A few days later, Shukan Asahi ran an article assessing these calculations, pointing out that the figure of ¥10.1 per kW/hour for nuclear is, in the ministry’s statement, followed by the word ijō, meaning “at least,” while figures for other energy sources are not. The Asahi suggests that METI is trying to assure deniability because it’s almost certain that nuclear-related costs will increase in the future. According to Kenichi Oshima, professor of environmental economics at Ritsumeikan University, the ¥9.1 trillion needed to clean up the crippled Fukushima No. 1 nuclear plant and pay compensation to locals affected by the accident was not factored into the estimate; nor was the cost of decommissioning not only Fukushima No. 1 but other reactors scheduled to go out of service in the next 15 years, and Tokyo Electric Power Co. hasn’t even set a budget for decommissioning Fukushima, a separate procedure from the cleanup. To put matters into perspective, the estimated amount of radioactive material at Fukushima that needs to be processed is equivalent to the amount of radioactive material that would need to be processed from the normal decommissioning of 54 nuclear reactors.

Decommissioning involves removing the spent fuel from the reactor and then disassembling the containment vessel and tearing down the facility. Tepco maintains it has expertise in this area, based on its decommissioning of a test reactor in Tokaimura, Ibaraki Prefecture. The group that carried out that work says 99 percent of the radiation in the plant was in the fuel rods, so that was the only waste that required special handling.

But Japan still lacks facilities for storing high-level radioactive waste. At present, spent fuel rods are kept on-site at the nuclear plants from which they’re removed, whether these plants are in operation or not, and high-level waste stays radioactive for hundreds of years. Even low-level irradiated waste, such as the discarded containment vessel, has to be isolated for 30 to 50 years. Tokaimura’s decommissioning was supposed to be completed by 2017, but there is still no solution to the waste problem, so the timetable has been extended to 2025.

But this “easy” scenario for decommissioning doesn’t apply to Fukushima, because Tepco doesn’t know exactly how much high-level radioactive material has to be removed — or even where it is. NHK World elicited a frank evaluation of the situation from Naohiro Masuda, the man in charge of decommissioning Fukushima No. 1, on “Newsline,” its English-language news program. Masuda doesn’t believe decommissioning can start before 2020, and betrays doubt as to whether a proper cleanup of the plant “is even possible.”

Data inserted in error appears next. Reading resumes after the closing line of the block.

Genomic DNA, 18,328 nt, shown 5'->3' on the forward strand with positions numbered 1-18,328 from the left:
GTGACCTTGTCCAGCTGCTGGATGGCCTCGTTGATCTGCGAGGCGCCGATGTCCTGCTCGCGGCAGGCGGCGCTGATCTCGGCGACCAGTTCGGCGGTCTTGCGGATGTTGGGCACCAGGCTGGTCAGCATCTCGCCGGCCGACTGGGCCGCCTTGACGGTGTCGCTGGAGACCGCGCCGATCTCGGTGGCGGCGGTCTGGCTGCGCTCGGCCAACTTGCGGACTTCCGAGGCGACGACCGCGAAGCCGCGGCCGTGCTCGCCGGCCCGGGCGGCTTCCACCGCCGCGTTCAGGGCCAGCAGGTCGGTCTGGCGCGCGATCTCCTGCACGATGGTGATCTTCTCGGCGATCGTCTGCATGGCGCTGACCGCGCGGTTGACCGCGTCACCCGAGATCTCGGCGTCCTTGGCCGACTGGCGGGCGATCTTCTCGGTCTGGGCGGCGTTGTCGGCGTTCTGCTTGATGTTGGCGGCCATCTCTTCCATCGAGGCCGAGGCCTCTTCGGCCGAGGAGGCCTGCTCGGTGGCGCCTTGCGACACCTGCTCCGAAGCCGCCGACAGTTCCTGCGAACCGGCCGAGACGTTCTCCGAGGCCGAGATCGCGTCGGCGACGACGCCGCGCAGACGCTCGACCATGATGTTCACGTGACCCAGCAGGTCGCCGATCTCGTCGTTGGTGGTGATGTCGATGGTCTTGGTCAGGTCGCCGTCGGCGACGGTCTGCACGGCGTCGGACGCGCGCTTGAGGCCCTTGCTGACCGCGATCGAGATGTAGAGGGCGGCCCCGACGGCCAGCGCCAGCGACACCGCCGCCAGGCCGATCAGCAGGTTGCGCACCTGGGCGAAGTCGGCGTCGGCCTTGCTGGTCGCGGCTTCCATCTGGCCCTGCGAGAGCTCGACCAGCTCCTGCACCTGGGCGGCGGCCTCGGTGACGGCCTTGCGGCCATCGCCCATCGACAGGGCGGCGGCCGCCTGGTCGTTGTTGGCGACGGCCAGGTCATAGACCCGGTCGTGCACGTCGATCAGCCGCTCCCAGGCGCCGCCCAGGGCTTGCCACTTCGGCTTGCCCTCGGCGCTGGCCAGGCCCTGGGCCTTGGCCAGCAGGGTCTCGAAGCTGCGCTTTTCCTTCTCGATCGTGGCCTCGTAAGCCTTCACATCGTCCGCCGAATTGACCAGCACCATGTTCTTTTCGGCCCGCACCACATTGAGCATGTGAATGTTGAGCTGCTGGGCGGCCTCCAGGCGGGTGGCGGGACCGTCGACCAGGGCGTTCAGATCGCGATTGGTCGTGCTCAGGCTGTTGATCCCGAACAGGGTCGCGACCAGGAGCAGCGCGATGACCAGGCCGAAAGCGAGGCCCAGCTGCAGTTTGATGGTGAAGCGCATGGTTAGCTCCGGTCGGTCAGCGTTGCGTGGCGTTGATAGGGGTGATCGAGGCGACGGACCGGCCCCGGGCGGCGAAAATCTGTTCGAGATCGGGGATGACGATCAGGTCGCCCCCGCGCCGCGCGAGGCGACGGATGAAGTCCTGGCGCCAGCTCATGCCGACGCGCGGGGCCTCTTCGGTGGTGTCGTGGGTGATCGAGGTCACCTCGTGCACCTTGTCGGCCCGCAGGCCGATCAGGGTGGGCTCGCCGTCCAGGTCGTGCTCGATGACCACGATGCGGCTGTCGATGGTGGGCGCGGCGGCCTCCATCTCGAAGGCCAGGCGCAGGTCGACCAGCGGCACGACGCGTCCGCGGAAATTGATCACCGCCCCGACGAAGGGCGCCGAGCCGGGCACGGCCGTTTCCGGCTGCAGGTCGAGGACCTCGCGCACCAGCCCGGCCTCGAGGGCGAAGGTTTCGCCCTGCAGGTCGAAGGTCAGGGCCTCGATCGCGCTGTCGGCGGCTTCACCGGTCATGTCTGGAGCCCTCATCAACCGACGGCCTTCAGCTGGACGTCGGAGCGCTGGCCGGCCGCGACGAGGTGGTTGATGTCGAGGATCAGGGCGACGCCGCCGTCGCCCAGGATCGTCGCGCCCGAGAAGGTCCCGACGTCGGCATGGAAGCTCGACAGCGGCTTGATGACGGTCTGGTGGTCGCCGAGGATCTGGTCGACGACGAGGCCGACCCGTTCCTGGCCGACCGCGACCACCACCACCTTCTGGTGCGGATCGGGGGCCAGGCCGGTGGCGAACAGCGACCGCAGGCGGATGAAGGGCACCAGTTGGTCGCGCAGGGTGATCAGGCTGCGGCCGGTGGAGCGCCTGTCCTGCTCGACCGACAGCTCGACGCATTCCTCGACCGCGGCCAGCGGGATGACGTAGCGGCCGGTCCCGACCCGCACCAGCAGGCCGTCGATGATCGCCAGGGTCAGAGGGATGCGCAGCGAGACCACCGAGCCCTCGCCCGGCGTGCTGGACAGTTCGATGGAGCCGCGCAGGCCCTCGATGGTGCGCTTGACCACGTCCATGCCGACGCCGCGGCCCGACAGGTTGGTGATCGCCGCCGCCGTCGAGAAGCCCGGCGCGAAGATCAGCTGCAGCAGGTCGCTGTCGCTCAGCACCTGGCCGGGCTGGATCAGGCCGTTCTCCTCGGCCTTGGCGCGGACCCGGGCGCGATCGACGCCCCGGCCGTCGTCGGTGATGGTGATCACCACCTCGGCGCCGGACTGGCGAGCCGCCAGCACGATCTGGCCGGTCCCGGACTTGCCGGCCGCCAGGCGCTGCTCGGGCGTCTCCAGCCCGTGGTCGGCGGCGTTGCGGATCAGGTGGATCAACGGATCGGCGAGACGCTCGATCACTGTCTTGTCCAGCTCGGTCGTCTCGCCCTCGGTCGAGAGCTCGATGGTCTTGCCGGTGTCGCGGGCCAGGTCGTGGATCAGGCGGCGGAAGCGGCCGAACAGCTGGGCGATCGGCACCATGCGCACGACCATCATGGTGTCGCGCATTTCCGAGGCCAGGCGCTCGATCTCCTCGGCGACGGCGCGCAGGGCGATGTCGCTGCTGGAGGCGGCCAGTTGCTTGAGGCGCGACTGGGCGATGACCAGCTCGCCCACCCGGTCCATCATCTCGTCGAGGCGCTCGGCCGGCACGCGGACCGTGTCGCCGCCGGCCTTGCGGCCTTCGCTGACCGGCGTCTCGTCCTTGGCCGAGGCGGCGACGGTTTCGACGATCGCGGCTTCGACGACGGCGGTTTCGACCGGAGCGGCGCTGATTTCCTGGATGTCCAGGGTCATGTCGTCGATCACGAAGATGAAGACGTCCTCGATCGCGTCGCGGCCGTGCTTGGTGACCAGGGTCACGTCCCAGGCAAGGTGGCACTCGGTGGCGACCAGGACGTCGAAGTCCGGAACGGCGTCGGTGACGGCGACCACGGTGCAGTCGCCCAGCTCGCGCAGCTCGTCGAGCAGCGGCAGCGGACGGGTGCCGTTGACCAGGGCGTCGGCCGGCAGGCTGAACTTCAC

The public broadcaster went further last week with a documentary in its series “Decommissioning Fukushima,” a process that, under the most favorable circumstances, won’t be completed until 2051.

There are few examples to follow for the people trying to clean up the crippled reactors. It took workers at Pennsylvania’s Three Mile Island nuclear plant three years to find the radioactive debris after the 1979 meltdown, and another 11 years to remove it, and that was only one reactor. Fukushima has three damaged reactors, within which the radiation is lethal, so Tepco and its affiliates designed a ¥1.5 billion robot to enter the reactor and look around. It got stuck mid-inspection.

NHK shows how Tepco has sought advice from experts in France and South Korea to facilitate the cleanup, and while these consultations yield useful ideas, as the program points out, all accidents are unique, which means cleaning up after them is invariably complicated.

Meanwhile, expenses are accumulating at a rate that makes them difficult to project, but according to a different Shukan Asahi article, Japan’s nuclear industry has set the cost of decommissioning at between ¥55 billion and ¥70 billion per reactor. Germany and the U.K., which have each decommissioned a number of reactors, spent the equivalent of between ¥250 billion and ¥300 billion.

The online magazine Business Journal recently explained the matter in bookkeeping terms. Kansai Electric and other power companies plan to decommission at least five superannuated reactors rather than apply for extensions because their respective output isn’t enough to pay for the government’s new safety measures, which cost about ¥10 billion per reactor. The problem is that once a reactor is shut down permanently, in addition to the cost of decommissioning, the company’s revenue for that plant drops to zero, thus hurting its bottom line even more and making it difficult to borrow money or issue bonds. Consequently, METI is thinking of changing the accounting system so that companies can spread this loss over 10 years, during which they can add a surcharge to every customer’s bill for decommissioning.

Obviously, when METI says nuclear is the cheapest form of energy, they’re not thinking about the user. ”